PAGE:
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You Think Too Much

Ever meet those people who just talk and talk and talk about the most pointless things? The only conclusion you can come up with is "You think too much." Sometimes those people *are* just babbling. But sometimes they're actually on to something...

Author: jdram14

Marketing and Marketability

Posted by jdram14 Saturday December 5 2009 at 5:43AM
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Note: In advance, I apologize for any writing errors found here. It's 3:30am and I don't have a word processor on this computer and I'm too lazy to revise and redraft.

 

I am a bit behind the times when it comes to a lot of games, even MMOs. In fact, the only one I really keep up with is GW2. I practically orgasm every time I see a new video from them, usually within hours of it being released.

But enough about me.

What I'm really here to talk about is Blade and Soul, a new MMO by NCSoft. Just moments ago, I saw the teaser trailer at the official English website. Like I said. . . Just a tad behind the times when it comes to new game information.

The trailer was amazing to say the least, and the fact that it all appears to be in-game footage and not pre-rendered impresses me. ArenaNet has done the same thing with GW2 videos, and recieved as much or more praise from my lips.

Now animation is a big thing for me, and this is why I don't stick to a single MMO for very long. MMOs typically don't have good animation, or at least it's just a face to cover up the real mechanics at work. When I use Super-Gonna-Screw-You-Over Slash, two things happen. The mechanics and the show. The mechanics are what are really important, determining how much damage was dealt, aftercast time, recast time, etc. Show is just what makes it more relatable to us humans. An easy example -- while not an MMO -- is a pokemon battle on any of the gameboy games. You can even turn off battle animations if you don't want to waste time watching your Blastoise flood the screen and blast water at the enemy every time it uses Surf or Hydro Pump. Basically, MMOs would be playable without the animation. Ultimately, the animation means very little.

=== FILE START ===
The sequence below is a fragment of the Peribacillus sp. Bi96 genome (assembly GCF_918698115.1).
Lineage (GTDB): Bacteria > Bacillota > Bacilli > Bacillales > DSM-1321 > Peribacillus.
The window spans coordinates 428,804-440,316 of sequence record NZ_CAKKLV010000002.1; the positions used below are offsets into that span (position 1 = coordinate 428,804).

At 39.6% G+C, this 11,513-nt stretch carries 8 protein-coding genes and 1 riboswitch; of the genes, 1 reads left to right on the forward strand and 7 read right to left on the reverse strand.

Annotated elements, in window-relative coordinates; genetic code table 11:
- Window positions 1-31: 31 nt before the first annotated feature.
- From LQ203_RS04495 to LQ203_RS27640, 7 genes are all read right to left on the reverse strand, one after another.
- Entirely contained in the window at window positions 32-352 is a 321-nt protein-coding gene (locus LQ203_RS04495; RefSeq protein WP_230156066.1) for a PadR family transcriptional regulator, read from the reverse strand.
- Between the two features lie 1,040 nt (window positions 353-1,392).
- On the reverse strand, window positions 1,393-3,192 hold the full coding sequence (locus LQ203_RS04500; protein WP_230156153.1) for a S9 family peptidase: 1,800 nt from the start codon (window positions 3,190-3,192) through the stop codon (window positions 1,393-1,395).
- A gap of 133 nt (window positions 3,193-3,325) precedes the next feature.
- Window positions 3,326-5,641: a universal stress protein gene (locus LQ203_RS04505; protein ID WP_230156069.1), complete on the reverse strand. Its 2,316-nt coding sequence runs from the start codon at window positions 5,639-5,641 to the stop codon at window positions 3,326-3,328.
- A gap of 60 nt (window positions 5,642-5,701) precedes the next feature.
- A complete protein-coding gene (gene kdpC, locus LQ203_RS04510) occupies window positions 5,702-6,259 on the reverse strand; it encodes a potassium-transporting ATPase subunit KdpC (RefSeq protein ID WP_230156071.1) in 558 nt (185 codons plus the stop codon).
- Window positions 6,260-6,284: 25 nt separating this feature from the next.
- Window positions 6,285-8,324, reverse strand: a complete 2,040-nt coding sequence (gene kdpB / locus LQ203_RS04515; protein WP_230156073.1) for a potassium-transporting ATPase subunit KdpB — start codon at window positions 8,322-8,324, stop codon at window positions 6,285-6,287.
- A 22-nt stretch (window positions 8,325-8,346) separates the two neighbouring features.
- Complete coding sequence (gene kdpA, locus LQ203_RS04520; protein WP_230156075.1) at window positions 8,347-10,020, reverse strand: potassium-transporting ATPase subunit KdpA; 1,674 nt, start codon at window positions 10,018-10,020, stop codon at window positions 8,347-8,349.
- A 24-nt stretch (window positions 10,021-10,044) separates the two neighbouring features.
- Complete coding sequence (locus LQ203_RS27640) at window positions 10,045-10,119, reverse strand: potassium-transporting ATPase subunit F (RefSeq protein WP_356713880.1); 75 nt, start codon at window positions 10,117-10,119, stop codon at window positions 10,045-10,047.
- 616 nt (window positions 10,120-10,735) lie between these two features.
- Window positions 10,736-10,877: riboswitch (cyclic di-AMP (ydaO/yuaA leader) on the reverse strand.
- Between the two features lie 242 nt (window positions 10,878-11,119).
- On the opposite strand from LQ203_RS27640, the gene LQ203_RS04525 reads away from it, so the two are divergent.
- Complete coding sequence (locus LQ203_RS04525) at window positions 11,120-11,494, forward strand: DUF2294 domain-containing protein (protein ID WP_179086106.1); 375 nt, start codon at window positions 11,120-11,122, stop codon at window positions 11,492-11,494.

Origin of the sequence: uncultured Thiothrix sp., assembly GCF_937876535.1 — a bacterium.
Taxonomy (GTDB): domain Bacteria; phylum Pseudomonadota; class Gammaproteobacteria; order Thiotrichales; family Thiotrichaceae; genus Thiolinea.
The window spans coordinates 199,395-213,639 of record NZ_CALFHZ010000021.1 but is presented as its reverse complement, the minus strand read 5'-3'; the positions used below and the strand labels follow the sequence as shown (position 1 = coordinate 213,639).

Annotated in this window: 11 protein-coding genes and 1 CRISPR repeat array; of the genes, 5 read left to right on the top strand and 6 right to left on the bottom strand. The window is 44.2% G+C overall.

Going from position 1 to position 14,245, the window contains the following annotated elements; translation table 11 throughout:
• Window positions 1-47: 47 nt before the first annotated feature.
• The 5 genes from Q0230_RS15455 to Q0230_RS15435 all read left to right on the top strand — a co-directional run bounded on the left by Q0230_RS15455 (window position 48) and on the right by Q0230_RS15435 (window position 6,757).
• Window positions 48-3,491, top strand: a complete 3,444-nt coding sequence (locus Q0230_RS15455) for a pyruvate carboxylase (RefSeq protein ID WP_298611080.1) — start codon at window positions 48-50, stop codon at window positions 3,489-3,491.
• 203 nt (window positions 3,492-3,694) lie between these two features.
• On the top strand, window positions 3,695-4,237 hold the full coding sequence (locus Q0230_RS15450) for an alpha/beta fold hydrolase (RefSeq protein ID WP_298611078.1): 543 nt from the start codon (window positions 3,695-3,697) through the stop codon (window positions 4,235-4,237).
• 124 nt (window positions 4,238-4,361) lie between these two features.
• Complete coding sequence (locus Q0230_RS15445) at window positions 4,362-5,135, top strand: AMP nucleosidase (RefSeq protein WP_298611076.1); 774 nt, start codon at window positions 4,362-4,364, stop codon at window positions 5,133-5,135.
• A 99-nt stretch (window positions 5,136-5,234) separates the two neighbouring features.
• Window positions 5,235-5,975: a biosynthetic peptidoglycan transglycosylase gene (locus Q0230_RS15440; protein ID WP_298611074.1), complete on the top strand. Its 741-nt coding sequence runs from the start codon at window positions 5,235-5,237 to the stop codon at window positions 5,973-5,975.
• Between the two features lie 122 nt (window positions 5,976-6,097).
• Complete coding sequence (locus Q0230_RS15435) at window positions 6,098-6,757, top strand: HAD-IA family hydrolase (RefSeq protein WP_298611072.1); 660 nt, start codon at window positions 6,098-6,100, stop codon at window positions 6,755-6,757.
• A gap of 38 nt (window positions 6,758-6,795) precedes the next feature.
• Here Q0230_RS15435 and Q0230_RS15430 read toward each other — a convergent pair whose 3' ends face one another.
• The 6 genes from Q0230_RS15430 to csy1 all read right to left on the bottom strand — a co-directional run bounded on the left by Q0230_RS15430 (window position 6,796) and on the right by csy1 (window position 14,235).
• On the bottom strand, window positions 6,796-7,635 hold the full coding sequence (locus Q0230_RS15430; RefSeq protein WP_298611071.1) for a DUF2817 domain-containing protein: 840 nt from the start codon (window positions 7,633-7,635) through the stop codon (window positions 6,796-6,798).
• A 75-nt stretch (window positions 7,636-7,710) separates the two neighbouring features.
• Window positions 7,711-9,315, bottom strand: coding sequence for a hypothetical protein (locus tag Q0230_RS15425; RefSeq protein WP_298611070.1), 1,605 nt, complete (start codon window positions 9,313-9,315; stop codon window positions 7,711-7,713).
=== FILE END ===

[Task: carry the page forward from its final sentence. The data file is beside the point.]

This is why when I see these "in-game" videos, knowing that they are not pre-rendered, cannot help but imagine how staged they are. I mean, it makes sense from a marketing standpoint. And on top of being staged, the videos are also edited to all hell. Then when I look closely at it, I see the same pugilism (Kung Fu Master class in Blade and Soul) animation nearly a dozen times in the entire movie. An is my character really going to fall when a massive chicken who looks like the final summon in Advent Children falls out of the sky? Will my character react like that? Will he show that much emotion when running for his life against a giant turkey? In a staged movie, sure. When I'm actually playing the game. . . That one I find harder to believe.

So I guess my biggest question is, "Why all the deception."

What do developers gain from these videos that don't really show us much of anything beside graphic capability and what the game could look like in a theoretical scenario? NCSoft especially should understand this after releasing Aion. You log in and it looks pretty, but what really matters in the game wasn't all there.